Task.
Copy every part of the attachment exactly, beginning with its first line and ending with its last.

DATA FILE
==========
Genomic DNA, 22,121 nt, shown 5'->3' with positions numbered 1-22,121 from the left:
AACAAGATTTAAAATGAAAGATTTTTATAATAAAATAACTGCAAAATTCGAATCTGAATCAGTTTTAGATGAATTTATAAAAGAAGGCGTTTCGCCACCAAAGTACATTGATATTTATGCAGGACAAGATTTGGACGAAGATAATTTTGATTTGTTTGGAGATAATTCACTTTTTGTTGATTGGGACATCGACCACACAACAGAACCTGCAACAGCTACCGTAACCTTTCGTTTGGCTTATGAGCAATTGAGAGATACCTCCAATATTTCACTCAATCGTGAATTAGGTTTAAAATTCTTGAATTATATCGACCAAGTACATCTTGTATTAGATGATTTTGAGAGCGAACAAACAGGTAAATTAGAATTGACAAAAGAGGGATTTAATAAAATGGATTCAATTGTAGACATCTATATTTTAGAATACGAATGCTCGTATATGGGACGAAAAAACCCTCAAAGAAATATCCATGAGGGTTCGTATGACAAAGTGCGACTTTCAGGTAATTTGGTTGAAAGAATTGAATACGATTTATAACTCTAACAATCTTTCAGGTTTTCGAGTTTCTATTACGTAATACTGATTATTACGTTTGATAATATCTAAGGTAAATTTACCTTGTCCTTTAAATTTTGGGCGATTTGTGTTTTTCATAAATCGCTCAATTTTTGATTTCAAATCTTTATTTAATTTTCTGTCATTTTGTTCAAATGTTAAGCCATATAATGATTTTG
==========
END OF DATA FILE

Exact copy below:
Genomic DNA, 22,121 nt, shown 5'->3' with positions numbered 1-22,121 from the left:
AACAAGATTTAAAATGAAAGATTTTTATAATAAAATAACTGCAAAATTCGAATCTGAATCAGTTTTAGATGAATTTATAAAAGAAGGCGTTTCGCCACCAAAGTACATTGATATTTATGCAGGACAAGATTTGGACGAAGATAATTTTGATTTGTTTGGAGATAATTCACTTTTTGTTGATTGGGACATCGACCACACAACAGAACCTGCAACAGCTACCGTAACCTTTCGTTTGGCTTATGAGCAATTGAGAGATACCTCCAATATTTCACTCAATCGTGAATTAGGTTTAAAATTCTTGAATTATATCGACCAAGTACATCTTGTATTAGATGATTTTGAGAGCGAACAAACAGGTAAATTAGAATTGACAAAAGAGGGATTTAATAAAATGGATTCAATTGTAGACATCTATATTTTAGAATACGAATGCTCGTATATGGGACGAAAAAACCCTCAAAGAAATATCCATGAGGGTTCGTATGACAAAGTGCGACTTTCAGGTAATTTGGTTGAAAGAATTGAATACGATTTATAACTCTAACAATCTTTCAGGTTTTCGAGTTTCTATTACGTAATACTGATTATTACGTTTGATAATATCTAAGGTAAATTTACCTTGTCCTTTAAATTTTGGGCGATTTGTGTTTTTCATAAATCGCTCAATTTTTGATTTCAAATCTTTATTTAATTTTCTGTCATTTTGTTCAAATGTTAAGCCATATAATGATTTTG